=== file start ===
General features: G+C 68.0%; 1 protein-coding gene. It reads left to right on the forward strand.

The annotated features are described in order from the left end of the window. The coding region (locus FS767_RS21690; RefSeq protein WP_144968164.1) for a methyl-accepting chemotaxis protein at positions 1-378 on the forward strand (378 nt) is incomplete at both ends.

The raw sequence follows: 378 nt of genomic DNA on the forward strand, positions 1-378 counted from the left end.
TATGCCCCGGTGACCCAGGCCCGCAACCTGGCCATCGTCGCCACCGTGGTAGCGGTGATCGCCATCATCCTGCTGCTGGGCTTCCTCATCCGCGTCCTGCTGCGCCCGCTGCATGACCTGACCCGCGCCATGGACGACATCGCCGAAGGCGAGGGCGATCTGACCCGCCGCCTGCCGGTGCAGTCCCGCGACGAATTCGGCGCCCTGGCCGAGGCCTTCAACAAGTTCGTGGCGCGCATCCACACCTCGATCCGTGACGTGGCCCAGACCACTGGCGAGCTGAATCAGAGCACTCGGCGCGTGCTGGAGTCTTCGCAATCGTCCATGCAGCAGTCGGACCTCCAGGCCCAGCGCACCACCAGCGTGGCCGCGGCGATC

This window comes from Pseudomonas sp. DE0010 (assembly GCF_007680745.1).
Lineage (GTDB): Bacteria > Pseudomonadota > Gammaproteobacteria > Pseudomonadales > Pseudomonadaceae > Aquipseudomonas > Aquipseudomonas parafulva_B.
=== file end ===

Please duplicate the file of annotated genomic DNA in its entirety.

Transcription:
General features: G+C 68.0%; 1 protein-coding gene. It reads left to right on the forward strand.

The annotated features are described in order from the left end of the window. The coding region (locus FS767_RS21690; RefSeq protein WP_144968164.1) for a methyl-accepting chemotaxis protein at positions 1-378 on the forward strand (378 nt) is incomplete at both ends.

The raw sequence follows: 378 nt of genomic DNA on the forward strand, positions 1-378 counted from the left end.
TATGCCCCGGTGACCCAGGCCCGCAACCTGGCCATCGTCGCCACCGTGGTAGCGGTGATCGCCATCATCCTGCTGCTGGGCTTCCTCATCCGCGTCCTGCTGCGCCCGCTGCATGACCTGACCCGCGCCATGGACGACATCGCCGAAGGCGAGGGCGATCTGACCCGCCGCCTGCCGGTGCAGTCCCGCGACGAATTCGGCGCCCTGGCCGAGGCCTTCAACAAGTTCGTGGCGCGCATCCACACCTCGATCCGTGACGTGGCCCAGACCACTGGCGAGCTGAATCAGAGCACTCGGCGCGTGCTGGAGTCTTCGCAATCGTCCATGCAGCAGTCGGACCTCCAGGCCCAGCGCACCACCAGCGTGGCCGCGGCGATC

This window comes from Pseudomonas sp. DE0010 (assembly GCF_007680745.1).
Lineage (GTDB): Bacteria > Pseudomonadota > Gammaproteobacteria > Pseudomonadales > Pseudomonadaceae > Aquipseudomonas > Aquipseudomonas parafulva_B.